Air Force Link:
Pilot error caused a B-1 Lancer to crash while landing on the runway at a forward-deployed location May 8, 2006, according to an aircraft accident investigation report released here Sept. 18.
This won’t be a surprise to MO readers. Unconfirmed reports in the comments section earlier this year indicated that pilot error was to blame. Also, the “forward-deployed location” is not undisclosed.
Investigators concluded the cause of the mishap was both pilots’ failure to lower the landing gear during the aircraft’s approach and landing. Contributing factors for the pilots’ failure to lower the landing gear were the co-pilot’s task oversaturation; the co-pilot’s urgency to complete a long mission; both pilots’ inattention to instrument readings and the descent/before landing checklist, and the co-pilot’s false belief the pilot had lowered the landing gear.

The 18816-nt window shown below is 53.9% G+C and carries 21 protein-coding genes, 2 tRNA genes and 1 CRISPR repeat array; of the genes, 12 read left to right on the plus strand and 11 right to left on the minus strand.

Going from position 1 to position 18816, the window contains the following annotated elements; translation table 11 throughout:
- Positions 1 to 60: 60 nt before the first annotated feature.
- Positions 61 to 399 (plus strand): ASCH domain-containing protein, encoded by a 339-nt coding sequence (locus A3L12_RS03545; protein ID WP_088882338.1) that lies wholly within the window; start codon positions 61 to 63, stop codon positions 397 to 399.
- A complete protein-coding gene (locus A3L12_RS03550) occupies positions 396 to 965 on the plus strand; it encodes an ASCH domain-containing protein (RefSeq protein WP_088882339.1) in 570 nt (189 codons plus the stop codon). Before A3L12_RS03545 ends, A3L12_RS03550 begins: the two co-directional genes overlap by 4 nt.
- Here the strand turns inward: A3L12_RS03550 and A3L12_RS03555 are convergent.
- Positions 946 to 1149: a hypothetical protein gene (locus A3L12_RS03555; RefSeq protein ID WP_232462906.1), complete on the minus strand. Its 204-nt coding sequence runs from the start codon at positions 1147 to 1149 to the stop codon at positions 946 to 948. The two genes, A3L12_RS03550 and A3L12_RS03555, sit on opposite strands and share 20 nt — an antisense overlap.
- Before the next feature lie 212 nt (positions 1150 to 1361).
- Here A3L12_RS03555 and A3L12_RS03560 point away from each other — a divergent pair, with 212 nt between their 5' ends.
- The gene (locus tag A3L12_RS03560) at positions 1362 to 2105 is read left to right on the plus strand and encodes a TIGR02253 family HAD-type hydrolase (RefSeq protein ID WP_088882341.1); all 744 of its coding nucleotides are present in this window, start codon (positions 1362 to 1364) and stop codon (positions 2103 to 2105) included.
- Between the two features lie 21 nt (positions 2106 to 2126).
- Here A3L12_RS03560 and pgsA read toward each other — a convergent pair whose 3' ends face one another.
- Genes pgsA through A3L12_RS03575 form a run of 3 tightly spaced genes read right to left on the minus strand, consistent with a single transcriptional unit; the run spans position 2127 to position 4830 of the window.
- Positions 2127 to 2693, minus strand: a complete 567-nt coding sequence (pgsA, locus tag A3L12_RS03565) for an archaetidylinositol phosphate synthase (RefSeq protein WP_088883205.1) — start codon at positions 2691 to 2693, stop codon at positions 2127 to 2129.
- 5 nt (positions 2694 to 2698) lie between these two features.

According to the report, the pilot unexpectedly turned over aircraft control to the co-pilot on the final approach. The pilot reported to the air traffic control tower that the landing gear was down despite the fact that the descent/before landing checklist was never completed and the landing gear was never lowered. The red warning light in the gear handle, indicating all landing gear was not down and locked, was illuminated for more than four minutes during the approach.
Additionally, at the time the aircraft landed, the three green position lights, which illuminate after the landing gear has locked in the down position, were not illuminated.